An embroidered alphabet: letter O

At home for nearly a week, I’ve been getting down to knitting Fair Isle samples for C******** jumpers for 3 grandchildren (can’t bring myself to commit the word to paper during the second week in November), ordering the right amount of wool and trying to get ahead with the embroidered alphabet. Overtaken by sudden lassitude, embroidery and knitting have been a welcome use of time.

Embroidered letter O with roses (hand embroidered by Mary Addison)

On Monday I fondly imagined the small person’s entourage heaving a joint sigh of relief as he returned to school after his 2 weeks of holiday. Later in the day I discovered the small person was in fact still at home having been diagnosed with chickenpox. Return to  school has been postponed for another week . Not being very badly affected by the virus, he had the more energy than ideal for parents and nanny who had all dearly been looking forward to getting back to the normal routine (walls and bouncing were frequently spoken of together.) “I suppose we want the very small person to get it too,” sighed his mother, weary after a difficult night.

Embroidered letter O with roses (hand embroidered by Mary Addison)

Meanwhile, back in Cheltenham, yesterday and today my husband led two more art appreciation classes for Cheltenham U3A. They are very much art appreciation rather than art history as he’s keen to get people to look at art and talk about what they see rather than what they think they ought to be seeing. People either get this sort of approach and come to enjoy it or they don’t like it at all and would really prefer to be lectured to (and these tend to not come again).  As people get to know each other and feel more comfortable, they become more confident in their comments and there is almost always a lot of laughter. What’s funny is how often people express a strong dislike of say a non figurative painting but 20 minutes later refer back to something about it that has, almost against their will, made an impression and stayed with them. Surprisingly often you can feel people changing their minds about a painting or a style as they speak about it –  trying out a new idea much like you’d try on a dress that didn’t look quite what you wanted on the hanger but suits you surprisingly well once on. If only such a tonic could be had on prescription.

Sketches of various Os found online

Sketches of various Os found online

But, to get back to embroidery, here is an O decorated with trailing roses, to remind us of a season now long gone. In fact cold as it has been recently, there is at least one rose blooming in our neighbours’ garden. Stalwart blooms, battered by rain but heads still held high, an object lesson in survival. It’s things like roses in November and tramping through a wet town to talk about what art’s all about that get us through winter – well that and family, friends, music, catch up radio and television, knitting, sewing, good food and a bit of chocolate from time to time that is (oh and reading …and all those other things I can’t now think of.) So for me this afternoon it’s catch up radio and a bit of embroidery.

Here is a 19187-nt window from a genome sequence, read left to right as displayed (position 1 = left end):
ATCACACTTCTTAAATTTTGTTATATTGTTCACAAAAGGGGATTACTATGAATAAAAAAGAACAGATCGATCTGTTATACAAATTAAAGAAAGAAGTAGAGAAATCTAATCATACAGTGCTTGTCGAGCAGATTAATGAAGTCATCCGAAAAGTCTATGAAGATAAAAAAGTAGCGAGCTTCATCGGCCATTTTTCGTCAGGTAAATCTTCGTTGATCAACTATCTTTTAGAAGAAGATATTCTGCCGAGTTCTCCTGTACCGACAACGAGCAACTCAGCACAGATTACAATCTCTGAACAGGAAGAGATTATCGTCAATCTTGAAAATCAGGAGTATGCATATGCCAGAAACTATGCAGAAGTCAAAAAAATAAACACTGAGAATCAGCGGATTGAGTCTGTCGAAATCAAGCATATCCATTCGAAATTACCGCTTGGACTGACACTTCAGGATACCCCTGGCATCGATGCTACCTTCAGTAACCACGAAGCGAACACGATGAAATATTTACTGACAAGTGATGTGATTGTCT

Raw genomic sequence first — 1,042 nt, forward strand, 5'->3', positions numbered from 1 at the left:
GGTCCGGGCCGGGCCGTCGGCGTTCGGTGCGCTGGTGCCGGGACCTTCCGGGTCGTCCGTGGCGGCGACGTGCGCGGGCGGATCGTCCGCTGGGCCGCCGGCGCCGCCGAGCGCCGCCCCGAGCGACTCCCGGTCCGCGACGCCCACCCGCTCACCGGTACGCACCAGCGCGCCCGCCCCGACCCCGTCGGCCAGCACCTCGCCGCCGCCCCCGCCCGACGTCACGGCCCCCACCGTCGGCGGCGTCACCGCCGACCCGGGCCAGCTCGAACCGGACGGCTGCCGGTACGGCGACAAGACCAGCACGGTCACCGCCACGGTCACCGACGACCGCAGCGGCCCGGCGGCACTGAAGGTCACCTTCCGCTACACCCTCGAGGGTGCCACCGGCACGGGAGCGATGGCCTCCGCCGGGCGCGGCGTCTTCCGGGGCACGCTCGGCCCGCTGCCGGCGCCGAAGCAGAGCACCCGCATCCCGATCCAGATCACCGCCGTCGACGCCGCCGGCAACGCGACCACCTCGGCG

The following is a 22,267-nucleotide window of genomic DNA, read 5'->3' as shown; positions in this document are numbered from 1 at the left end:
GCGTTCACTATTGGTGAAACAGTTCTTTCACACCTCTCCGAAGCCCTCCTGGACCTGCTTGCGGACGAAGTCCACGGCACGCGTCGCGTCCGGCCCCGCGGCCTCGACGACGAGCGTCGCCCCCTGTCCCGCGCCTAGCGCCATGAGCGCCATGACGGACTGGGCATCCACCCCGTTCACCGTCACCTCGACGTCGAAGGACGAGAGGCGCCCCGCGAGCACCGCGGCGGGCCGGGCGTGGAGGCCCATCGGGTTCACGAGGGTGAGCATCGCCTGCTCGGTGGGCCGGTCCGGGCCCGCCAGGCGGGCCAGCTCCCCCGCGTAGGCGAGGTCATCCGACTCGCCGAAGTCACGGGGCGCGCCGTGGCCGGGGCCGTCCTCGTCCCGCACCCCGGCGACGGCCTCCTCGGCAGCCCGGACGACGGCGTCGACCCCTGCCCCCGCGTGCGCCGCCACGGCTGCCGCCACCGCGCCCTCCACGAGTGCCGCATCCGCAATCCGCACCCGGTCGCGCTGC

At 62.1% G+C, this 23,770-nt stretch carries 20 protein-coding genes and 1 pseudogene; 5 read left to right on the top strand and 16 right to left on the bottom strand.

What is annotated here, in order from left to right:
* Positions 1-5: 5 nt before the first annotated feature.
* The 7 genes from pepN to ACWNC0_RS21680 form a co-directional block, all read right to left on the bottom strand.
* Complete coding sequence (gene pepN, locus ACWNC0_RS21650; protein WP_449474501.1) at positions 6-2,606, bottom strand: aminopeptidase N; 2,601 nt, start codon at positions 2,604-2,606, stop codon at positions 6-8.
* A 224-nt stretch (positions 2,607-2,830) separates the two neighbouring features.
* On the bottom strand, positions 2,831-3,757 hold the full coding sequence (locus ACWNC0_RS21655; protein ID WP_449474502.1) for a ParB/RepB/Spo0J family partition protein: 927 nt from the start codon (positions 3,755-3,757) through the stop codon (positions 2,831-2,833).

Detail of embroidered letter O with roses (hand embroidered by Mary Addison)

For more red roses, see here  and here  and for whitework ones, see here and here and for the funniest book I think I have ever read that takes Lewis Carroll’s painting of white roses red and runs amok with it, see here.

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  1. Posted November 11, 2018 at 3:43 pm | Permalink

    Love the trails of roses!

    You’re right about the art appreciation. Sometimes it takes a little while to make friends with a new idea!

    • Mary Addison
      Posted November 13, 2018 at 11:29 am | Permalink

      People are often not brave about their own ideas and need to be cajoled into voicing them; they also don’t realise what they already know, so once they feel no one will laugh at them, ideas and opinions tend to come tumbling out.
      Glad you like the roses, Rachel. Thank you.

  2. Bev S.
    Posted November 12, 2018 at 1:07 am | Permalink

    It’s a beautiful ‘O.’

    And good for you for 3 Christmas Fair Isle Sweaters! You must not be knitting them in fingering weight!

    • Mary Addison
      Posted November 13, 2018 at 11:31 am | Permalink

      What is fingering weight Bev? I’ve not been knitting for too many years and am still learning.
      Thank you for liking my ‘O’.

      • Bev S.
        Posted November 14, 2018 at 8:38 pm | Permalink

        Fingering weight is thinner yarn than what you have knit sweaters on in the past, at least on your blog. Popular Shetland yarns which are often used for Fair Isle are Jamieson and Smith and Jamiesons. I admit to have quite the stash of both. The colors are amazing!

        • Mary Addison
          Posted November 16, 2018 at 12:18 pm | Permalink

          Thank you for enlightening me Bev. I shall look into the yarns you talk about. Are they soft and not itchy? Some of the Norwegian knits I’ve found are too scratchy and tickly for little ones.

  3. anne hill
    Posted November 13, 2018 at 2:41 pm | Permalink

    Love the roses. I have a fondness for the “pretty” late 18th and early 19th century embroideries.

    As for art, I know (I think) what I like but am easily persuaded that I am wrong. Too pliant a nature.

    • Mary Addison
      Posted November 16, 2018 at 12:15 pm | Permalink

      Sometimes pretty hits the mark, doesn’t it!
      I know what you mean about being “too pliant” – is it nature or nature though? Let’s call it intellectual openness – sounds much better.

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